There’s a brand that’s going after the owners of each of these trademarks for infringement against its famous logo. Can you guess what these trademarks are all allegedly infringing?
No? You can’t figure out who’s going after Futbol Club Barcelona’s jersey stripes, Huck Faters’s stylized bird-flipping, Turner Sports’ stylized “E”, God is Limitless’s . . . whatever that is, and Tesla’s stylized “3”?
Here’s a hint: They make clothing and shoes, but are best known for their shoes.
Still not sure?
Scroll on down for the answer.
It’s Adidas®, THE BRAND WITH THE THREE STRIPES® .
Were you confused into thinking that Turner Sports was connected to Adidas?
Did it seem to you that Tesla had adopted the three horizontal lines to capitalize on Adidas’s fame?
I’m all for going after infringers. I completely understand the need to protect a trademark or risk losing it, but I think it’s possible to go too far.
What’s next? Suing Calphalon® if they use a picture of a frying pan with three strips of bacon? Forcing the U.S. Navy to change the insignia on a seaman’s uniform? Going after Verizon® when it provides good, but not great, cell phone coverage?
Futbol Club Barcelona, known to its fans as Barça, is a worldwide powerhouse of professional soccer. It holds the record for the most FIFA wins.
In May 2015 Barça filed an application to register a trademark made up of alternating blue and red vertical stripes. The application covered a bunch of stuff including shirts, jerseys, soccer shorts, footwear, and hats.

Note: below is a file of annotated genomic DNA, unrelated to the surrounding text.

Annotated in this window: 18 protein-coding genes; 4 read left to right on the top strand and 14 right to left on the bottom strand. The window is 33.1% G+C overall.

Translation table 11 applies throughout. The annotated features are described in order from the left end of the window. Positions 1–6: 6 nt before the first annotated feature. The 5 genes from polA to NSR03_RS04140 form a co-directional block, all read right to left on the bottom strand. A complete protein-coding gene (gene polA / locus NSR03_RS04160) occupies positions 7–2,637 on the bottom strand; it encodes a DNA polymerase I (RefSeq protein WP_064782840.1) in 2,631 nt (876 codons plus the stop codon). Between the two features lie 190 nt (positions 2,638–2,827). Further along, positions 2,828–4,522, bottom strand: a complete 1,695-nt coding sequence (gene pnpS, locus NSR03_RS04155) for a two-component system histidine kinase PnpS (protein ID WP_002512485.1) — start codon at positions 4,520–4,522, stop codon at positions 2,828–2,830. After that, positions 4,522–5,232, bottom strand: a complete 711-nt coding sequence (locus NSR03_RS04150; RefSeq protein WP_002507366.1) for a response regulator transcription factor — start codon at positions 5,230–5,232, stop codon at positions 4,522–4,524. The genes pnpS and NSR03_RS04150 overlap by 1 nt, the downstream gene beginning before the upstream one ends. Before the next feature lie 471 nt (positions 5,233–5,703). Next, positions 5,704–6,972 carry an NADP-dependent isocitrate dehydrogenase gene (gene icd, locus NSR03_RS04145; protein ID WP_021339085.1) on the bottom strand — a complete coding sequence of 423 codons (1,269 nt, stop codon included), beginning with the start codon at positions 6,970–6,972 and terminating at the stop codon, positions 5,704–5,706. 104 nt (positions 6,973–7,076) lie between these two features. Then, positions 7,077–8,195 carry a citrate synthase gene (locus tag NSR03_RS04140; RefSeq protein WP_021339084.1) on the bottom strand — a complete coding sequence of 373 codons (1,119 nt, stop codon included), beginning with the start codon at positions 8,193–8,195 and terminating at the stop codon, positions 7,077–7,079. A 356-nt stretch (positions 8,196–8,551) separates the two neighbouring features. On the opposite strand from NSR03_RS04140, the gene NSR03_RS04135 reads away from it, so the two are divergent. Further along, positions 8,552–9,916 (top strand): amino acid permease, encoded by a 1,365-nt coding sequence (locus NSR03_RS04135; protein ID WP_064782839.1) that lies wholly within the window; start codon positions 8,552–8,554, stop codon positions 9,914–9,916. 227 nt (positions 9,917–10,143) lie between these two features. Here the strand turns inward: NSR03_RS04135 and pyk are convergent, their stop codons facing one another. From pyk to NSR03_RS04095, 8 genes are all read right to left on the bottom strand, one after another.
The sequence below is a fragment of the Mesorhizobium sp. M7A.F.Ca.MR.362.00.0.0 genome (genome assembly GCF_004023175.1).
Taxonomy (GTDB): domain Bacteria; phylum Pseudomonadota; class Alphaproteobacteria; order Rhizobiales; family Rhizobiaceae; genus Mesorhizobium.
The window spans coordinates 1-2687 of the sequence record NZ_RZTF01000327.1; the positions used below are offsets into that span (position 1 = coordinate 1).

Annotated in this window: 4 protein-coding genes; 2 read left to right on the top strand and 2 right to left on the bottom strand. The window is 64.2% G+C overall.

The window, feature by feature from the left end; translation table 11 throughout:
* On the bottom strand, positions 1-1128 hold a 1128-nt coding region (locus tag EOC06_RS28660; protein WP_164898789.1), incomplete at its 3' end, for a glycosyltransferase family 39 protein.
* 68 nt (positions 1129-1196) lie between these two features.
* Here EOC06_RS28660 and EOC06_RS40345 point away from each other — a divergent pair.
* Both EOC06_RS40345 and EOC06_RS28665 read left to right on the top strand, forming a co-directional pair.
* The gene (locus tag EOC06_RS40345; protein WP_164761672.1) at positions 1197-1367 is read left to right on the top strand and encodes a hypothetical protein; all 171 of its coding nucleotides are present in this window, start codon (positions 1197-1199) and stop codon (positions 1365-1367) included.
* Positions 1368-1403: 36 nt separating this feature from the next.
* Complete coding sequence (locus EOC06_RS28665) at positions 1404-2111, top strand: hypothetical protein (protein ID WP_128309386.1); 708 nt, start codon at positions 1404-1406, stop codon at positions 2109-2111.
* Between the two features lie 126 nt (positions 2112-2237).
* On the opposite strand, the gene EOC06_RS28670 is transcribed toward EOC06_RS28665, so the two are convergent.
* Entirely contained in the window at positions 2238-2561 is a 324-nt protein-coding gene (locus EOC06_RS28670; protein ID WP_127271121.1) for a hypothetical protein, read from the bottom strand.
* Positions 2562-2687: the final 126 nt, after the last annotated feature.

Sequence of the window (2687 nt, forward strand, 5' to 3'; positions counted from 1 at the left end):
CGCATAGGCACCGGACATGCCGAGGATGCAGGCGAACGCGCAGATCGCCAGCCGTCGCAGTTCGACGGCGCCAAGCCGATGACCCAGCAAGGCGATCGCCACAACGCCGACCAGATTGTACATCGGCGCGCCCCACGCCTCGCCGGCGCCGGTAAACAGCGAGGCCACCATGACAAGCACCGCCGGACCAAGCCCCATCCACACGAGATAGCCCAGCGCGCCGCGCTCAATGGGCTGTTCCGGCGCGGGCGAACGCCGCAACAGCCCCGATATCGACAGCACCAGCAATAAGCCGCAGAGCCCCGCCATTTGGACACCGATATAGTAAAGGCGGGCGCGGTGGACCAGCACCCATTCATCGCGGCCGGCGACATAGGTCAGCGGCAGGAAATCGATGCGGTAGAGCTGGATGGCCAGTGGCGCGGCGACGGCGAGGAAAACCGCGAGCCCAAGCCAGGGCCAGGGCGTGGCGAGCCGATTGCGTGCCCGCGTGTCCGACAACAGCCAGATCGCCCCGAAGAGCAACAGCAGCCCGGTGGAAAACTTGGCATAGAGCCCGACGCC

adidas, The Brand With Three Stripes®, was having none of that.
Do you think Barça’s red/blue striped logo is “confusingly similar” to the adidas logo? In other words, if you saw a running shoe with the blue/red stripe design would you think they were made by adidas?
Do any of these facts change your mind?
- adidas has more than two dozen U.S. trademark registrations for their three-stripe logo.
- adidas has been using its three-stripe logo on shoes since 1952 and on other athletic apparel since the 1960s.
- adidas “sponsors internationally famous soccer players, including David Beckham, Lionel Messi, Paul Pogba, Mesut Ozil and Gareth Bale.” *
- adidas uses the three-strip logo on soccer cleats, soccer balls, soccer jerseys, shin guards, and goalie gloves.
- The Trademark Office examiner didn’t find Barça’s trademark confusingly similar to the ones owned by adidas.
Q: What do you think happened after adidas opposed the application? Take some time to think about it. I’ll wait.
A: Several months after adidas filed the opposition, Barça voluntarily agreed to withdraw its application.
Was that what you thought would happen?
* Notice of Opposition, page 7.